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F&B World - - Contents - —Chun Va­len­cia

• Grace Park


In­ever re­al­ized that a restau­rant visit and a meal would turn out to be an op­por­tu­nity to re­new hope and a source of valu­able life lessons. Af­ter all, this is a Mar­garita Fores restau­rant. I ex­pected many good things, and truly was not dis­ap­pointed.

By now, many people have al­ready learned that Grace Park was named af­ter Mar­garita Fores’ pa­ter­nal grand­mother’s home in Caloocan City. It was the place where Chef Gaita’s fond­est fam­ily mem­o­ries – in­clud­ing eat­ing and lots of dancing -- be­came the in­spi­ra­tion for her restau­rant. She wants her guests at Grace Park to feel noth­ing less of this fa­mil­ial con­nec­tion. The mo­ment I stepped in­side, I felt the com­fort­ing warmth of home, like a fam­ily guest ready for a Sun­day cel­e­bra­tion.


The fuss-free, one-page menu printed on craft paper and clipped on a used cor­ru­gated card­board is a state­ment in it­self. Fewer ma­te­ri­als, less waste, more love for our planet. Plus, it al­lows for a dy­namic menu as it changes ev­ery two weeks, depend­ing on what’s avail­able in the farms and other sources. Grace Park takes pride in sourc­ing fresh and or­ganic in­gre­di­ents, pro­duced sus­tain­ably by re­gional farm­ers.

The Gra­nola Wa­ter­cress Salad was the wel­com­ing pre­view of things to come – fresh, healthy and clean. The sweet­ness of the gra­nola bal­anced off the slight bit­ter­ness of the wa­ter­cress, with the gar­lic yo­gurt dress­ing adding a smooth, vel­vety mouth feel. It pairs well with the fish of the day served in the same pan where it was cooked. Don’t for­get to ask the server for their spe­cials of the day.

The Fet­tuc­cine with Truf­fle Cream and Or­ganic Egg is a must­try. The beauty of this dish lies in the merg­ing of sim­plic­ity and lux­ury, with sim­ple hand­made noo­dles made from or­ganic in­gre­di­ents and bathed in a light truf­fle cream.

For the meat lovers, the Mus­co­v­ado Beef Belly is such a treat. Two words: ten­der­ness and fla­vor. The sweet­ness of mus­co­v­ado su­gar is en­tic­ing with­out go­ing over­board. Plus, the melt-in-your­mouth soft­ness is bor­der­ing on sexy. If you’re fond of shar­ing, this dish is per­fect. To fin­ish of our meal, the Eton Mess was an un­ex­pected de­light. Don’t let the “mess” fool you—the mish­mash of fla­vors of the meringue, rasp­ber­ries, black­ber­ries and cream de­lighted the an­tidessert in me.


This loft-type restau­rant was de­signed by Ar­chi­tect Jorge Yulo, who also de­signed Chef Gaita’s other restaurants, Lusso and Cibo. The in­te­ri­ors, gen­er­ally a com­bi­na­tion of in­dus­trial and rus­tic el­e­ments, cre­ate a feel­ing of nos­tal­gia. Chef Gaita can­didly rem­i­nisces how each piece in the restau­rant car­ries with it an in­ter­est­ing story, such as the ta­bles that were once old pizza par­lor ta­bles from their ware­house. Or some sal­vaged items from an old su­gar mill in Ba­colod.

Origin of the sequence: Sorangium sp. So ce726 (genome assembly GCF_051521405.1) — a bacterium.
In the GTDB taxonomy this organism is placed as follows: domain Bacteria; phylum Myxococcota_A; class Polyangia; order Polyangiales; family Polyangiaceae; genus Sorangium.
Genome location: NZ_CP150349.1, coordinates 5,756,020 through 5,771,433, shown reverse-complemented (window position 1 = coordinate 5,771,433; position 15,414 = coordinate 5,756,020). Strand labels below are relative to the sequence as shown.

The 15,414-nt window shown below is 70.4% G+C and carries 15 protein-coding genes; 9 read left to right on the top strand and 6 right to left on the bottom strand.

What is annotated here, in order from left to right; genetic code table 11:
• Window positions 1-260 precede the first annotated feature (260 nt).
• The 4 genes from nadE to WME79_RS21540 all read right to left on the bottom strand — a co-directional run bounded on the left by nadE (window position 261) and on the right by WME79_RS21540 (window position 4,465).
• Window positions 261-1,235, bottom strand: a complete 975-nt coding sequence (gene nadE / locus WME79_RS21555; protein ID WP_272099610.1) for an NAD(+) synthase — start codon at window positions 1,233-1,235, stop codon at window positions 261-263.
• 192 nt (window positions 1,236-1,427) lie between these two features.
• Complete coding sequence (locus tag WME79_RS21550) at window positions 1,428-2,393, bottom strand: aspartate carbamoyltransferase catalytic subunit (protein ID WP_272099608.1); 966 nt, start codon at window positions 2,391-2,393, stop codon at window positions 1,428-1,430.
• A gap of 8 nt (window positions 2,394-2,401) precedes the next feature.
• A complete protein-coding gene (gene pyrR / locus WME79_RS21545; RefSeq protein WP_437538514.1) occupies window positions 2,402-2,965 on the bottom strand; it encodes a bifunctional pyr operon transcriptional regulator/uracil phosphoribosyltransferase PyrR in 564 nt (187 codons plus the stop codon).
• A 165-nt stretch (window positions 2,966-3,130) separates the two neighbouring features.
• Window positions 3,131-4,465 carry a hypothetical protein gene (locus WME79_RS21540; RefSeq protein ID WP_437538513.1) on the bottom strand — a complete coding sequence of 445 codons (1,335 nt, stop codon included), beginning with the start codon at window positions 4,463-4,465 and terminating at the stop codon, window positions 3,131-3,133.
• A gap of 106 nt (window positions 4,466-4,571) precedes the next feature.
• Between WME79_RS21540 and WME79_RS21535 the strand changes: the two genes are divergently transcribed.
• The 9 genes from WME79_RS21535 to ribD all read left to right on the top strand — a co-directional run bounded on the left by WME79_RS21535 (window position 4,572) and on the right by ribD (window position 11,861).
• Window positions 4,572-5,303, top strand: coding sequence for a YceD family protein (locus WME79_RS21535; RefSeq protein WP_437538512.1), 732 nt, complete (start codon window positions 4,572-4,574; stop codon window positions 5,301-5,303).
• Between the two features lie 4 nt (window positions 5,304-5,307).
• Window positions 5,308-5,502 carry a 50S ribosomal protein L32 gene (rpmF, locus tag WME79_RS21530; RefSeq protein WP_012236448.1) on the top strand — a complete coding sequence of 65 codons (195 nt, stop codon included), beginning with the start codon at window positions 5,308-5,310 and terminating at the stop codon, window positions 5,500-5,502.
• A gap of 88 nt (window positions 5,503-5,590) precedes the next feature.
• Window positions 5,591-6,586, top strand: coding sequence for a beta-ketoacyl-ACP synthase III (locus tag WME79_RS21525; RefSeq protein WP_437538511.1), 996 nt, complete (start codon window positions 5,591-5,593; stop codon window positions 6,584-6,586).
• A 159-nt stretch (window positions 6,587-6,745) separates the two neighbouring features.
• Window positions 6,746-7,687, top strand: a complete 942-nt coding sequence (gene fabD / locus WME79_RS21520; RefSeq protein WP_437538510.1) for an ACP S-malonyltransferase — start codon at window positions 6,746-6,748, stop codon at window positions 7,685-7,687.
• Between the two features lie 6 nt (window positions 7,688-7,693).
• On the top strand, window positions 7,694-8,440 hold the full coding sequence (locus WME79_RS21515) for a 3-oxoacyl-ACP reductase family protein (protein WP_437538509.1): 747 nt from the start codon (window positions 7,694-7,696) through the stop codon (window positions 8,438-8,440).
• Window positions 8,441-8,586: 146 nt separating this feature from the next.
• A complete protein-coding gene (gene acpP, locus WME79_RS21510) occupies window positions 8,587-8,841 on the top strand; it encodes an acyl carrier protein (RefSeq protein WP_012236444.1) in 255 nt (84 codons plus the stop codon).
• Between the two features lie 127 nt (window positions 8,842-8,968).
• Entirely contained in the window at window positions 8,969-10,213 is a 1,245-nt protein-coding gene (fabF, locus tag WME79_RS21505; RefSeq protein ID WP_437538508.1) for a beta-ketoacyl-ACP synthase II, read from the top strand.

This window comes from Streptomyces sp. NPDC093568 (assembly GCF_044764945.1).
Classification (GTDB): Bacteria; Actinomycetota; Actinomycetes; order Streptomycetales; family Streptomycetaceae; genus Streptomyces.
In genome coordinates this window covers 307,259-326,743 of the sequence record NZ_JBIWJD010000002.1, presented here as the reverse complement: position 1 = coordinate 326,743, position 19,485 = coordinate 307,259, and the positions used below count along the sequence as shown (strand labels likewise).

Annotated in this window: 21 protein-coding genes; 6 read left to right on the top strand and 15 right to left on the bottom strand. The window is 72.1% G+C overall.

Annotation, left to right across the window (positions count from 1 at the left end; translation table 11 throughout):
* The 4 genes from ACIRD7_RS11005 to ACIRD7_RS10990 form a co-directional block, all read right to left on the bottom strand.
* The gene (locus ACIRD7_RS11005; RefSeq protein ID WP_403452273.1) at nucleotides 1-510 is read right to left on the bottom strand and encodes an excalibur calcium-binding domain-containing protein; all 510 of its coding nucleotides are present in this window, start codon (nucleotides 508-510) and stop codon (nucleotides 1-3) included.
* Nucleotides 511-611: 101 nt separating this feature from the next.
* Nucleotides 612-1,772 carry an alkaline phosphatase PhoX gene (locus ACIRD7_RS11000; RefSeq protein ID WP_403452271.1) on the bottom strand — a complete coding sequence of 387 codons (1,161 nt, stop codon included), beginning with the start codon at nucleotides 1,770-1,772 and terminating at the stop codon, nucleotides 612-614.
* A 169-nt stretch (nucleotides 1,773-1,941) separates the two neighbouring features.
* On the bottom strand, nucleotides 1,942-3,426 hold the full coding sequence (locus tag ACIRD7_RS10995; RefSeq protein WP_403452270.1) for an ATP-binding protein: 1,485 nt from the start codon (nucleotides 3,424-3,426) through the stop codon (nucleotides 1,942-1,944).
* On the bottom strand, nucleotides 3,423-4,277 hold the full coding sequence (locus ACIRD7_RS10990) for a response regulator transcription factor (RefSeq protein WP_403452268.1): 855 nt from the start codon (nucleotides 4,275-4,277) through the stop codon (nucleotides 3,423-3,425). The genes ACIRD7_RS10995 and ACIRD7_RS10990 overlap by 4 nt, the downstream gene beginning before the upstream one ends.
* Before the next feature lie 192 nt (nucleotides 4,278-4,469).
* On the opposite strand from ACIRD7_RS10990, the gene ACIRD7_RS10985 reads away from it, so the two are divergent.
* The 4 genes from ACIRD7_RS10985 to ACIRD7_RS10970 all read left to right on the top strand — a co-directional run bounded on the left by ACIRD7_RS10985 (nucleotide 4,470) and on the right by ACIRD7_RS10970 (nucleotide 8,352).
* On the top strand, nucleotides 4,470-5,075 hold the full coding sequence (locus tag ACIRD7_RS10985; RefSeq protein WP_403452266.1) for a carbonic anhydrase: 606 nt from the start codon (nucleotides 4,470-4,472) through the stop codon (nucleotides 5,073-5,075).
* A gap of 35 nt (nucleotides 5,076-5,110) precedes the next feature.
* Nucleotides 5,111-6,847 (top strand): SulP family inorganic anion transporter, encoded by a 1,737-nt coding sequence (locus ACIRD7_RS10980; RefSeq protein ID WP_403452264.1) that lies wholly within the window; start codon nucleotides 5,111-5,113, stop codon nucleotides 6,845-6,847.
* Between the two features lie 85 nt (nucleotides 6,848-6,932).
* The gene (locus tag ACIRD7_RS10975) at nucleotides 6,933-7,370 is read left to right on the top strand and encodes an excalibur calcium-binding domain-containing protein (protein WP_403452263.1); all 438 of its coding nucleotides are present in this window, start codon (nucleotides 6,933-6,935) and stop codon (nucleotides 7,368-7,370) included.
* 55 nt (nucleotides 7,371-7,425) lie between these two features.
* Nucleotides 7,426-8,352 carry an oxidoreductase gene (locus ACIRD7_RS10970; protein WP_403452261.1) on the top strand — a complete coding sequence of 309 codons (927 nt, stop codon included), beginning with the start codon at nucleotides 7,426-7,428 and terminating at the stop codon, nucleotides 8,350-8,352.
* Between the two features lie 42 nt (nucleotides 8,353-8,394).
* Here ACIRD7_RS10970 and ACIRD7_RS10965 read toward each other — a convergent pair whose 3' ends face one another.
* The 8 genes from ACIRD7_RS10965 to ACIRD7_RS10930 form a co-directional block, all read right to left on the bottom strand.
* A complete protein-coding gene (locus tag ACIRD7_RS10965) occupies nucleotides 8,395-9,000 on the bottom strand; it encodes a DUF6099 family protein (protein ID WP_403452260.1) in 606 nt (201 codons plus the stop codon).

You can’t miss the fa­mous pic­ture-wor­thy stair­case! It show­cases an as­sort­ment of re­cy­cled wood planks and steel, which amus­ingly cre­ates dif­fer­ent sounds as you walk up in your heels. The walls are un­fin­ished ce­ment, the pipes are left ex­posed, the ta­bles and chairs are all uniquely dif­fer­ent, and even the table­ware are dis­tinc­tively mis­matched.

The odd but in­ter­est­ing use of re­cy­cled stuff gives the space so much charm and ap­peal. The beau­ti­fully raw tun­nel-like space in the sec­ond floor is scream­ing “photo shoot”.

All around the restau­rant you can’t help but see im­ages of cats, rep­re­sent­ing some­thing very close to Chef Gaita’s heart – her three cats. The next time you catch her in Grace Park, you might even find out their in­ter­est­ing names.


Grace Park has some­thing for ev­ery­one in the fam­ily, whether you want to cel­e­brate grandma’s 75’th birth­day, treat the en­tire clan with your first pay­check, or re­unite with your school pals while be­ing a lo­ca­vore, sup­port­ing lo­cal farm­ers.

There are four ta­bles at the ground level, and big­ger ta­bles in the sec­ond floor to ac­com­mo­date fam­ily meals, large groups, or pri­vate reser­va­tions. Out­side seat­ing is avail­able should you wish to dine al fresco.


As a farm-to-ta­ble con­cept, Grace Park ad­vo­cates a life­style of go­ing back to the ba­sics, and nur­tur­ing both the body and spirit. Chef Gaita pas­sion­ately shares how sim­ple dishes be­come a ve­hi­cle of some­thing spir­i­tual, that en­ergy is trans­ferred to the food by who­ever pre­pares them. It’s all about putting love into the food.

Ar­chi­tect Jorge Yulo com­bined rus­tic and in­dus­trial el­e­ments for Grace Park,

to cre­ate a nos­tal­gic feel.

Fresh the Ar­tusi Way: Fet­tucine Truf­fle

Eton Mess

Mus­co­v­ado Beef Belly

Chef Mar­garita Fores cre­ated Grace Park with her mem­o­ries of the past along­side a pas­sion for

ar­ti­sanal, or­ganic and sus­tain­able in­gre­di­ents.

Roast Fish of the Day (Pam­pano)

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